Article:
Western and northern Songhay are S-infl-V-X (X includes objects). Eastern Songhay is generally a mix of S-infl-O-V-X (for canonical transitives (‘make’, ‘hit’, ‘cut’, etc.) alongside S-infl-V-X (X includes objects) for non-impact transitives (‘see’, ‘hear’, ‘have’, ‘obtain’, etc.). The exception is that TSK is strictly S-infl-O-V-X, so that the non-impact transitives have merged syntactically with the canonical transitive type (possibly under Dogon or Bozo influence). When S and O threaten to be adjacent (i.e. in S-infl-O-V-X when “infl” is the zero perfective positive indicative), a bidirectional case marker such as na is inserted between them.

The Songhay family is therefore remarkable in having both strict SVO (weatern/northern), strict SOV (TSK), and mixed SVO/SOV (most eastern) languages,. Yet all signs point to a relatively recent breakup (a few hundred years). Most basic vocabulary is cognate across western and eastern, and the cognates show only minor phonological divergences. The eastern mixed SVO/SOV type is likely archaic (Proto-Songhay), since neither its bidirectional case marker (in the SOV construction) nor its 3Sg/3Pl object suffixes (in the SVO construction) appear to be recent innovations.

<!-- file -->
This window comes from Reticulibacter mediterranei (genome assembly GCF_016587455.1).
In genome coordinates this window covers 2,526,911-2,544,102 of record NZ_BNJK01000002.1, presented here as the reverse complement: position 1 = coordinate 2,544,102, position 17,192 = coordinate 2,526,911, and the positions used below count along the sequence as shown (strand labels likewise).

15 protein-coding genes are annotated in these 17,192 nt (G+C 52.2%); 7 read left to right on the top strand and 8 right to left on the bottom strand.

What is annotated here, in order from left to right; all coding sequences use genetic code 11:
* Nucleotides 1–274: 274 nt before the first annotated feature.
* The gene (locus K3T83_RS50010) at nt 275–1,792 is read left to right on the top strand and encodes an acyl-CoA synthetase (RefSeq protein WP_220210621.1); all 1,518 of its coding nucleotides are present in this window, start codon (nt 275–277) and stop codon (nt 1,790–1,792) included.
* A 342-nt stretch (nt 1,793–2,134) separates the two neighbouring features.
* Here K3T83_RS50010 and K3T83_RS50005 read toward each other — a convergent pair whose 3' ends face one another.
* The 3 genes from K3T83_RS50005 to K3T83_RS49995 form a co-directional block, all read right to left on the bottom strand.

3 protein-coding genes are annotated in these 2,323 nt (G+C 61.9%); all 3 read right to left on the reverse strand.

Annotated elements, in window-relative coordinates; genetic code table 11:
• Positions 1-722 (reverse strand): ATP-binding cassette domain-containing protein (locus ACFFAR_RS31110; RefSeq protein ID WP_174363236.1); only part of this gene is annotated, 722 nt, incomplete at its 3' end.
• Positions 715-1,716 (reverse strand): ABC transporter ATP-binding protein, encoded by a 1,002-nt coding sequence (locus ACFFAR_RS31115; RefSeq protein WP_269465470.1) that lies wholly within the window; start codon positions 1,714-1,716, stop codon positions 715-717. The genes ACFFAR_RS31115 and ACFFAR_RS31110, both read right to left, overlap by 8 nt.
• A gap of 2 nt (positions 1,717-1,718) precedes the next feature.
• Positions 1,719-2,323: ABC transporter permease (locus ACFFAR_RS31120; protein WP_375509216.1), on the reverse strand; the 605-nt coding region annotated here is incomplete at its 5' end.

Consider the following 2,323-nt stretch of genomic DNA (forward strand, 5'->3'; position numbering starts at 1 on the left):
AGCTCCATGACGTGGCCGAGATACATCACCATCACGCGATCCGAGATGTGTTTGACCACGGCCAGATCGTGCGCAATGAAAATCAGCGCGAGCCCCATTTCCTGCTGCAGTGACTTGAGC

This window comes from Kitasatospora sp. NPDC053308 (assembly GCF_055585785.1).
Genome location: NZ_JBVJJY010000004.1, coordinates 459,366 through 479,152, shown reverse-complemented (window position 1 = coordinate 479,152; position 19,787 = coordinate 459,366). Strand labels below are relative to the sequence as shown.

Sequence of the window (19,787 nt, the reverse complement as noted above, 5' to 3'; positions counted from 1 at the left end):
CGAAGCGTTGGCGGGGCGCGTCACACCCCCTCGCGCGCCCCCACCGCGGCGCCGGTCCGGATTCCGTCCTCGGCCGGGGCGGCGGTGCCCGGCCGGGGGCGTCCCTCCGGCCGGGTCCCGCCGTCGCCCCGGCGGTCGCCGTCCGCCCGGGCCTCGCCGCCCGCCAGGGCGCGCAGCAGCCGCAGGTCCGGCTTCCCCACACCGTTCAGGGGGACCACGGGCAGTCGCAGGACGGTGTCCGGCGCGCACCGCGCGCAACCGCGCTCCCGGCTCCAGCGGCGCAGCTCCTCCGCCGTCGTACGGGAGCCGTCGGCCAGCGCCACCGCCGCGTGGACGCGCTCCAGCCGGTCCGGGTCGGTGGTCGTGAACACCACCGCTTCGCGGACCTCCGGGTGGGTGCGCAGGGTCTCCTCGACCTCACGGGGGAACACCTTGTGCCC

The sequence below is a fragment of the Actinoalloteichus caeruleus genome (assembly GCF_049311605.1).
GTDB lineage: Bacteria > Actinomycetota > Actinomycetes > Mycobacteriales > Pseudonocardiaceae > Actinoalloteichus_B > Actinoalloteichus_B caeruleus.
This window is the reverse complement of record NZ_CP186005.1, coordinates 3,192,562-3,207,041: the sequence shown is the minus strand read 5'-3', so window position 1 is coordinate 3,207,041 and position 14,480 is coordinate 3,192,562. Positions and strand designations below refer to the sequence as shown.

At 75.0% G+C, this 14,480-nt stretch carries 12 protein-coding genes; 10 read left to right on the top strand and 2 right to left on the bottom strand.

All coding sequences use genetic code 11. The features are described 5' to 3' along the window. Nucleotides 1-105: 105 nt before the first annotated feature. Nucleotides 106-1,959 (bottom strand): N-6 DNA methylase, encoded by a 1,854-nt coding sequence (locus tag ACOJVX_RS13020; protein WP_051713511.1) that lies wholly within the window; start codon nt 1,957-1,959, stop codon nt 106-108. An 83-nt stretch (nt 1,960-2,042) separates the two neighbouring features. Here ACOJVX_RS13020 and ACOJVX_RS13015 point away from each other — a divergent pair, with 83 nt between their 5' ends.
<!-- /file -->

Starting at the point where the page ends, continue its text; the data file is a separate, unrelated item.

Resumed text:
Since S-(infl)-O-V-X is the standard pattern in Mande languages, it’s a good bet that Proto-Songhay reflects language shift from some form of Mande to an overlaid non-Mande language that brought its basic vocabulary with it. However, we do not know where this overlaid language came from. One view is that it was a stray Nilo-Saharan language, but a convincing demonstration of this has not yet been given.

Geographically, Koyra Chiini, Koyraboro Senni, and Zarma-Kaado (all varieties) are riverine or subriverine. Those in Mali are on or (like Timbuktu) very close to the Niger River. Those in Niger fan out somewhat in both directions from the river. Djenné Chiini, Fulankirya Senni, and urban Dendi are Songhay pockets or enclaves in towns or villages well south of the river. Humburi Senni and TSK are montane, in inselbergs well south of the river. Northern Songhay varieties are spoken in oases and mountainous areas well north of the river, in Mali, Niger, and in one case western Algeria. Fulankirya and some northern Songhay are partially nomadic. Northern Songhay languages are deeply imbued with Tuareg vocabulary and correlated phonotactics. Fulankirya are ethnically Fulbe. Some of the main riverine languages (Koyra Chiini, Koyraboro Senni, Zarma) have absorbed some populations of other ethnicities (Fulbe, Soninke, Bozo).